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How the business world hijacked the word ‘creative’

Sheila Chandra - Monday, August 14, 2017

The business world uses the word ‘creative’ a lot

 Just perusing all those titles in the soft business section of the bookshop with the word ‘creativity’ in the title you’d think businesses were incredibly creative places. In artistic terms, this just isn’t true. When businesses ask for ‘creativity’ from their employees, they typically mean that they want focused and pioneering methods of improving their profits. They simply want their employees to bring their brains to work.

 

 The business world doesn’t really understand what creativity is….

This is not creativity. It takes a little creative thinking – but it doesn’t remotely resemble the creative process that fine artists pursue all day. Artists who are confident in their creative processes understand that while creativity can sometimes be directed, an artist’s most important and most creative ‘leaps’ are made when the artist lets the creativity itself lead. It’s a highly intuitive and emotional process – and although people may be delighted with the results, they’re not usually predictable.Nor are they necessarily profit orientated.

 

Creativity given free-reign is essential

Of course most artists can create to order if necessary – and we frequently do. But commissions – whatever form they take – are not usually our best work, nor are they the thing that move our work forward. Innovation may be a process you can steer in science, but not in art. That’s because what people want, is art that defies expectation. And so to aim for an expectation defeats the point.

 

Nurturing ‘free range’ creativity is hard

When you can’t guarantee a profitable result, sticking with a free range, unfettered creative process is hard. The work itself is hard because it’s full of uncertainty, and supporting yourself to do it, instead of churning out a pot boiler, is hard too. Some artists are simply not in a position where they can. Others lack the huge confidence to be vulnerable that it takes, or choose not to. And yet, it’s the only thing that’s going to take your work from ‘good’ to ‘great’. Although business people may be delighted eventually – in say, 20 years’ time when you’ve sold shedloads of product – chances are, right now, they’re unlikely to champion you to do it. Real creativity is always a risk.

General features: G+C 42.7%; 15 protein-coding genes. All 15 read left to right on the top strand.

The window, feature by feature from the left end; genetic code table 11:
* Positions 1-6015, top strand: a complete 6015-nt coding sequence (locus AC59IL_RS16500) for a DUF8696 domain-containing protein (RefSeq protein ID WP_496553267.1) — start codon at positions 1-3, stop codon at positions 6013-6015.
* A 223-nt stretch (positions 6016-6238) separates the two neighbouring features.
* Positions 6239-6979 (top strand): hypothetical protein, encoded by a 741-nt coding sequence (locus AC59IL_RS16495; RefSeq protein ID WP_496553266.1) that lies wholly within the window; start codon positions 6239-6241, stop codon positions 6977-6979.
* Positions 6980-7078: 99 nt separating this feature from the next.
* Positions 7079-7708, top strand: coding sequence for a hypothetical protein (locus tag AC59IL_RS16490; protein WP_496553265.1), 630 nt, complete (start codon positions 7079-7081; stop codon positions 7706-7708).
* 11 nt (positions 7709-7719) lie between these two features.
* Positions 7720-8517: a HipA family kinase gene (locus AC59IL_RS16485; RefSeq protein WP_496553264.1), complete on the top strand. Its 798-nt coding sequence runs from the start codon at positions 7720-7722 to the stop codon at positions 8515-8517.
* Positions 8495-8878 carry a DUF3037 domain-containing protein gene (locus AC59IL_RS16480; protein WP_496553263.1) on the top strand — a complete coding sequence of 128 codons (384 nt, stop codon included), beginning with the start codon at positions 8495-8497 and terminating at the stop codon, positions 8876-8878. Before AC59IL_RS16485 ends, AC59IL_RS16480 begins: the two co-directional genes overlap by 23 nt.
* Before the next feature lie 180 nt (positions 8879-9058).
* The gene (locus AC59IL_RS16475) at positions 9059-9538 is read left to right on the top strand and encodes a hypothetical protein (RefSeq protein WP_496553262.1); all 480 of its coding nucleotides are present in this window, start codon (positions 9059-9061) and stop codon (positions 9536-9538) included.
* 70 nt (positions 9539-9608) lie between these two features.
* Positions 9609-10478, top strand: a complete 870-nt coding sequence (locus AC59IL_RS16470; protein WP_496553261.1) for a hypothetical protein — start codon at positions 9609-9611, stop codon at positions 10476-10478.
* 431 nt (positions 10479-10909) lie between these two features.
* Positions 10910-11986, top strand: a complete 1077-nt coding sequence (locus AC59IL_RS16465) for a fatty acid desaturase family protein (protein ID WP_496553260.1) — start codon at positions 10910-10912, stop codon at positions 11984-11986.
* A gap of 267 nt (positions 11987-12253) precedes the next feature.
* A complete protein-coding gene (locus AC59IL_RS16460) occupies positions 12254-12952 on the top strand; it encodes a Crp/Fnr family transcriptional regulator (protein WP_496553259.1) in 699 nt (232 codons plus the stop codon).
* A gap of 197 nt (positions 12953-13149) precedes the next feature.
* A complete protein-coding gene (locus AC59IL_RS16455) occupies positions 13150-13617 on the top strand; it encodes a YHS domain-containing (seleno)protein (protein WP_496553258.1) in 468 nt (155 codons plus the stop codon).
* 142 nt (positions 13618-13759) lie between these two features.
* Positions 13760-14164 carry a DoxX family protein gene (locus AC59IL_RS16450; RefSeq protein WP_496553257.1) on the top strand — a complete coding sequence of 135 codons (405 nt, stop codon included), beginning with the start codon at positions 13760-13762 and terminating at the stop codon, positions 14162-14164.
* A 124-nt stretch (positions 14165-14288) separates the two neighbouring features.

Business and social media have devalued the word ‘creative’

These days, any activity that takes even the slightest bit of independent thought – like creating a slightly different sandwich filling – is hailed by business as being ‘creative’. And social media means that people who aren’t remotely serious about being creators can claim that virtually any activity they engage in is ‘creative’, because it’s such a buzzword and they’re in charge of the hashtags they attach to it. Ironically, both of these categories of people are rendering the word meaningless.

This is not creativity. Not in the best sense. Nor is re-jigging the way resources are channeled through your company so that you pay less tax. That’s just being good at your job. And the two should not be synonyms. No, being creative is dedicating yourself to creating new work, new forms of work and new genres. Surprising, delighting and transporting your audience. It’s a rare sandwich filling that will do that. But it’s what great artists do all the time. And that’s what creativity really is.

 

We need a creativity revolution

In the meantime, I wish the public realised the difference. It’s time to take the word ‘creative’ back! We need a creativity revolution in this country, just like the food revolution we had about a decade ago, when people started caring about quality and provenance. It would result in a proper appreciation of the risks creative people take. And maybe then, the public will be willing to pay a decent price for our work and stop resenting us for being ‘privileged’ enough risk everything to be able to make it.

 


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